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Born in Cork in the Republic of Ireland, I studied at Cambridge and Oxford Universities before joining the staff at York.
My main interests lie in twentieth-century Irish literature, modern poetry and poetics in the UK, US and Ireland; psychoanalysis and literature; and the literature of nonsense. I have recently written an introduction to one of the New Penguin Freud volumes on The Uncanny, edited an anthology of Poetry of the Second World War and completed a book-length study of the contemporary Irish poet Derek Mahon. I am also interested in autobiography and life-writing: John Clare and Romantic poetry; US poetry and fiction; and issues around poetry, cultural exchange and translation.
I am currently completing Irish Crossings, a collection of critical essays on Irish literature and cultural translation, beginning a study of modern poets and their letters, and co-editing (with Valerie Eliot) The Letters of T.S. Eliot.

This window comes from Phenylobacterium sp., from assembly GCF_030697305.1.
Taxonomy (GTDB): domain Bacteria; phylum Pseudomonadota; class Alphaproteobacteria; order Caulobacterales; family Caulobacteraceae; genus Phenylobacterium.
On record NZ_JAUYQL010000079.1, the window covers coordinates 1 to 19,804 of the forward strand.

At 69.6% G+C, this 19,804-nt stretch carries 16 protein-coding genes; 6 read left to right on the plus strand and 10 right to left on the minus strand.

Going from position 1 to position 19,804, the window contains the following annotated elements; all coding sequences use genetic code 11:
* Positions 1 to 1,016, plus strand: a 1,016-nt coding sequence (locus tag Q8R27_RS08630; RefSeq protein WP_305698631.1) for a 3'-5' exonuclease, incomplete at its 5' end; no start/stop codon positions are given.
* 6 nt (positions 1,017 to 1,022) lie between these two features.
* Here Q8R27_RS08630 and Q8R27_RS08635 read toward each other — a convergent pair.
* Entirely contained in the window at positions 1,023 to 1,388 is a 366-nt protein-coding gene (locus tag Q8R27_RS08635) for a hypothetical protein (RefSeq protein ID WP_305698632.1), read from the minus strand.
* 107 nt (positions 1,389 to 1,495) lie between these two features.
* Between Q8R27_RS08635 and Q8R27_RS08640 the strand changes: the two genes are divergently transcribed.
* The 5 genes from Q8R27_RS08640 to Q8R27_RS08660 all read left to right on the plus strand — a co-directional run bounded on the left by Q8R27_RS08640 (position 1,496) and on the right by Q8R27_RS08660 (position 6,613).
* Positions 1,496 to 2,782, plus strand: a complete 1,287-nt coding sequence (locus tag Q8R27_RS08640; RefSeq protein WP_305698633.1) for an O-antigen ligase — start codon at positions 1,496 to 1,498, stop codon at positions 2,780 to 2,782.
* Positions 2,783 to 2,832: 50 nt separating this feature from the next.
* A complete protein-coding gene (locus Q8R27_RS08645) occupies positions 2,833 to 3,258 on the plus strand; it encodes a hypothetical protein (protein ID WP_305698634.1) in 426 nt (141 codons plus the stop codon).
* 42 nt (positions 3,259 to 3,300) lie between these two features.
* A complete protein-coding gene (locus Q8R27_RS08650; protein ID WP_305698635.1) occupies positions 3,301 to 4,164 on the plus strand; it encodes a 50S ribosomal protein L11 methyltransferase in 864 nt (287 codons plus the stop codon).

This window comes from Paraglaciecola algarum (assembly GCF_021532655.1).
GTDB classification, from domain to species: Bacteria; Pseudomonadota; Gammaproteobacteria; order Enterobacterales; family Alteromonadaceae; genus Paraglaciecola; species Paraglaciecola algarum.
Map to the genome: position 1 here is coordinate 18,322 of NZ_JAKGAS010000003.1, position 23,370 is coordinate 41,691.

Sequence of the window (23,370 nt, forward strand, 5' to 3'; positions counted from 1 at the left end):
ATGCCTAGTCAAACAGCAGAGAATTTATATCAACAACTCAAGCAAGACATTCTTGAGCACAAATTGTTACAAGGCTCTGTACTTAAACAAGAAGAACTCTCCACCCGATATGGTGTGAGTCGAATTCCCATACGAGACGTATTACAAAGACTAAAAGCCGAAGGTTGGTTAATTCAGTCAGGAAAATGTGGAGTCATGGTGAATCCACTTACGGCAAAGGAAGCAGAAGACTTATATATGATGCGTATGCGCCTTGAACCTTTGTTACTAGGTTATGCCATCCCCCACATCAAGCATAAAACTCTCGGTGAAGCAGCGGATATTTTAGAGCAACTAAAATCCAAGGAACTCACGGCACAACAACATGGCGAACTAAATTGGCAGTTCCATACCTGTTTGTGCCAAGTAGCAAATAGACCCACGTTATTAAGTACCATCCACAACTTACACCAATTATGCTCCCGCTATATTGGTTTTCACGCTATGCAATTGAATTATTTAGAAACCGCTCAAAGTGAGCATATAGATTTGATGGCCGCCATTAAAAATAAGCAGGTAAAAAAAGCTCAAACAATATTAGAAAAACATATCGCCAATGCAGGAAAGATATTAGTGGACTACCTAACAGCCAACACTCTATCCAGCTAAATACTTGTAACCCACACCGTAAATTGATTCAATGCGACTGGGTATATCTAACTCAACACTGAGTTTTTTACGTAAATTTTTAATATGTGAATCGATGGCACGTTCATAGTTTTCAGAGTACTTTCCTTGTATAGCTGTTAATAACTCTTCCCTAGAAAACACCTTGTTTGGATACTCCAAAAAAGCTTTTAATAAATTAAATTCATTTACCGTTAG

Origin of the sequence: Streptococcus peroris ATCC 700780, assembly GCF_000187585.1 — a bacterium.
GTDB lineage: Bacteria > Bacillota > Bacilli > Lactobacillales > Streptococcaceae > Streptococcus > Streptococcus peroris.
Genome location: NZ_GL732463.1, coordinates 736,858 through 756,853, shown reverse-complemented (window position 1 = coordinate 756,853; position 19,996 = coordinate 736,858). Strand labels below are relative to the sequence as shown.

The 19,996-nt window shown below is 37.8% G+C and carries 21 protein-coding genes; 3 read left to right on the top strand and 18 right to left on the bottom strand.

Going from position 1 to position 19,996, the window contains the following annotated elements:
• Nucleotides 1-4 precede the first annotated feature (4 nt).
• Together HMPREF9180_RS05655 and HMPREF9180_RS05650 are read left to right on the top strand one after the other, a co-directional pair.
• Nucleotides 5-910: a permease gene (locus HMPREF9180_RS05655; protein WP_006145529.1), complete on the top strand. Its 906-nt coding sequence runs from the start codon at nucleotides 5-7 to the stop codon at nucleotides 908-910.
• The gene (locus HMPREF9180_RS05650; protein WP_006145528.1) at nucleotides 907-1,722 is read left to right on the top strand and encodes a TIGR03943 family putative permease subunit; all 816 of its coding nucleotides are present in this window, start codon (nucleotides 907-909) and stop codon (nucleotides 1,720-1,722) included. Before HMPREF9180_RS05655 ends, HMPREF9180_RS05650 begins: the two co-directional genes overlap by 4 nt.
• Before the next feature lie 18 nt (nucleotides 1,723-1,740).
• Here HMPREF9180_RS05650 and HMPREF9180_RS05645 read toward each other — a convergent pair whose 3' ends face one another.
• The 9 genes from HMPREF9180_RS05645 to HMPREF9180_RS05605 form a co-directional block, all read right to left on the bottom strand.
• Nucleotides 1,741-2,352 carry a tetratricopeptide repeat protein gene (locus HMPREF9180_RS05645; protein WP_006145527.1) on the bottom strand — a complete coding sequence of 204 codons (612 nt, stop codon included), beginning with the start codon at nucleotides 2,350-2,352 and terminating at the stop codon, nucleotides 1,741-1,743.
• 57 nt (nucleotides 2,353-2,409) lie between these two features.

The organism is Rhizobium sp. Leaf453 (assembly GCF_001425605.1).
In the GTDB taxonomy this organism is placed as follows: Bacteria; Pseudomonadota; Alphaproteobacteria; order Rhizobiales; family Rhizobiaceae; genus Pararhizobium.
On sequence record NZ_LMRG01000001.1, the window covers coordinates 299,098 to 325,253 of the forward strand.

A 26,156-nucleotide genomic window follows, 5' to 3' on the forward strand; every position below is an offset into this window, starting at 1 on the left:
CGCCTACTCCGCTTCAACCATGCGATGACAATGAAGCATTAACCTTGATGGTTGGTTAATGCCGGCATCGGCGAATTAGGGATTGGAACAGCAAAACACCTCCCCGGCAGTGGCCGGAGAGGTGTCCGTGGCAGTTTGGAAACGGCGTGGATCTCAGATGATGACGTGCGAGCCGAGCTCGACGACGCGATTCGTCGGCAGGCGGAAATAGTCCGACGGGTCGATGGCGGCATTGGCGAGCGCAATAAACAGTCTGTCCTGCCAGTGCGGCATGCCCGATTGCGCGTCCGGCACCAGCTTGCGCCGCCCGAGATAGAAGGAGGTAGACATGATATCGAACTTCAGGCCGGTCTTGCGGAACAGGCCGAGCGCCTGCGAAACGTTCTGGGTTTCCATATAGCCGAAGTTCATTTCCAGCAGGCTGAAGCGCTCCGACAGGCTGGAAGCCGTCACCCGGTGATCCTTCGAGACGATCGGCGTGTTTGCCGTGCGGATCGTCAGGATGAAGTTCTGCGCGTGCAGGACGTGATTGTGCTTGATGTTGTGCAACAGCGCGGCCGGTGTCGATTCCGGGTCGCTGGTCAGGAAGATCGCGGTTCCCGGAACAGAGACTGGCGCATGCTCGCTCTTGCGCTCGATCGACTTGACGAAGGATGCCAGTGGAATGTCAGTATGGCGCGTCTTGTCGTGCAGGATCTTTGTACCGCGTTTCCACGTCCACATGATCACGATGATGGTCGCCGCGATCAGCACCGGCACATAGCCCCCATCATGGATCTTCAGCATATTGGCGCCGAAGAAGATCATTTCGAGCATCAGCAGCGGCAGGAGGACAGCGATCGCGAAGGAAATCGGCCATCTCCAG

I have supervised or am supervising PhDs on English romanticism (Wordsworth and Heaney, Byron and Romanticism, John Clare and Folklore, John Clare's Child Harold); Irish literature (on Joyce, Elizabeth Bowen, Samuel Beckett, Seamus Heaney, Michael Longley and John Banville, among others); modern poetry (on Yeats, Ezra Pound, Robert Graves, Thom Gunn, Modern British and Irish Poetry including Basil Bunting, Geoffrey Hill, Donald Davie, Hugh McDiarmid, W.S. Graham, C.H. Sisson); contemporary US literature (on Contemporary American Realist Fiction, including Raymond Carver and Tom Wolfe, and on Fiction and Paranoia in the 1960s, including William Burroughs, Thomas Pynchon, Don deLillo); and on poetry and reverie in the 19C.
I would welcome applications in the area of modern poetry and poetics, in particular Irish, British and American poetry; modern verse translation; T.S. Eliot and modernism; modern Irish literature and culture; Samuel Beckett and his Irish and international contexts; autobiography and life-writing, in particular the poetics of the letter and the letters of poets; war poetry; Lewis Carroll and the literature of nonsense; psychoanalysis, literature and aesthetics.